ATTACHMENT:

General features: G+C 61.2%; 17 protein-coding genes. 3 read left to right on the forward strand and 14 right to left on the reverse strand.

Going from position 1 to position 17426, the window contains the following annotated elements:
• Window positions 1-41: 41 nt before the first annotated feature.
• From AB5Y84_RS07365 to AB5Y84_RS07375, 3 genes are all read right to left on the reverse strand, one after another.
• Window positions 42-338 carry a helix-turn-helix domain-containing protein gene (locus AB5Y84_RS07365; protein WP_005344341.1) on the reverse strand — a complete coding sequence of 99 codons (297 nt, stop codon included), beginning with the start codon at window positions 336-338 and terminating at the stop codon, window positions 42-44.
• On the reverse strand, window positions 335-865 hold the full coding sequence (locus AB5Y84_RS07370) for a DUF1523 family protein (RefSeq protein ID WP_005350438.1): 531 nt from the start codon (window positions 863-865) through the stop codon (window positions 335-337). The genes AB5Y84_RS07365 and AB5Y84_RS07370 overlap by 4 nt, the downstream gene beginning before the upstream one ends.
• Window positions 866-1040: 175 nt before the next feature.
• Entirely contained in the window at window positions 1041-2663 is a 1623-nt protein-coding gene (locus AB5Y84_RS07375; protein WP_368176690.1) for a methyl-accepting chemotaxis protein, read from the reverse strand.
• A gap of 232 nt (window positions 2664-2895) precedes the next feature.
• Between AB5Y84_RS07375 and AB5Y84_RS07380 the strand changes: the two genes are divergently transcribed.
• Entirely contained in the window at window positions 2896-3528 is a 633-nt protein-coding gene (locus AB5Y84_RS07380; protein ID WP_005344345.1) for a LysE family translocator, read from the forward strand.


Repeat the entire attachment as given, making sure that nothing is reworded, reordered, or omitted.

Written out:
General features: G+C 61.2%; 17 protein-coding genes. 3 read left to right on the forward strand and 14 right to left on the reverse strand.

Going from position 1 to position 17426, the window contains the following annotated elements:
• Window positions 1-41: 41 nt before the first annotated feature.
• From AB5Y84_RS07365 to AB5Y84_RS07375, 3 genes are all read right to left on the reverse strand, one after another.
• Window positions 42-338 carry a helix-turn-helix domain-containing protein gene (locus AB5Y84_RS07365; protein WP_005344341.1) on the reverse strand — a complete coding sequence of 99 codons (297 nt, stop codon included), beginning with the start codon at window positions 336-338 and terminating at the stop codon, window positions 42-44.
• On the reverse strand, window positions 335-865 hold the full coding sequence (locus AB5Y84_RS07370) for a DUF1523 family protein (RefSeq protein ID WP_005350438.1): 531 nt from the start codon (window positions 863-865) through the stop codon (window positions 335-337). The genes AB5Y84_RS07365 and AB5Y84_RS07370 overlap by 4 nt, the downstream gene beginning before the upstream one ends.
• Window positions 866-1040: 175 nt before the next feature.
• Entirely contained in the window at window positions 1041-2663 is a 1623-nt protein-coding gene (locus AB5Y84_RS07375; protein WP_368176690.1) for a methyl-accepting chemotaxis protein, read from the reverse strand.
• A gap of 232 nt (window positions 2664-2895) precedes the next feature.
• Between AB5Y84_RS07375 and AB5Y84_RS07380 the strand changes: the two genes are divergently transcribed.
• Entirely contained in the window at window positions 2896-3528 is a 633-nt protein-coding gene (locus AB5Y84_RS07380; protein ID WP_005344345.1) for a LysE family translocator, read from the forward strand.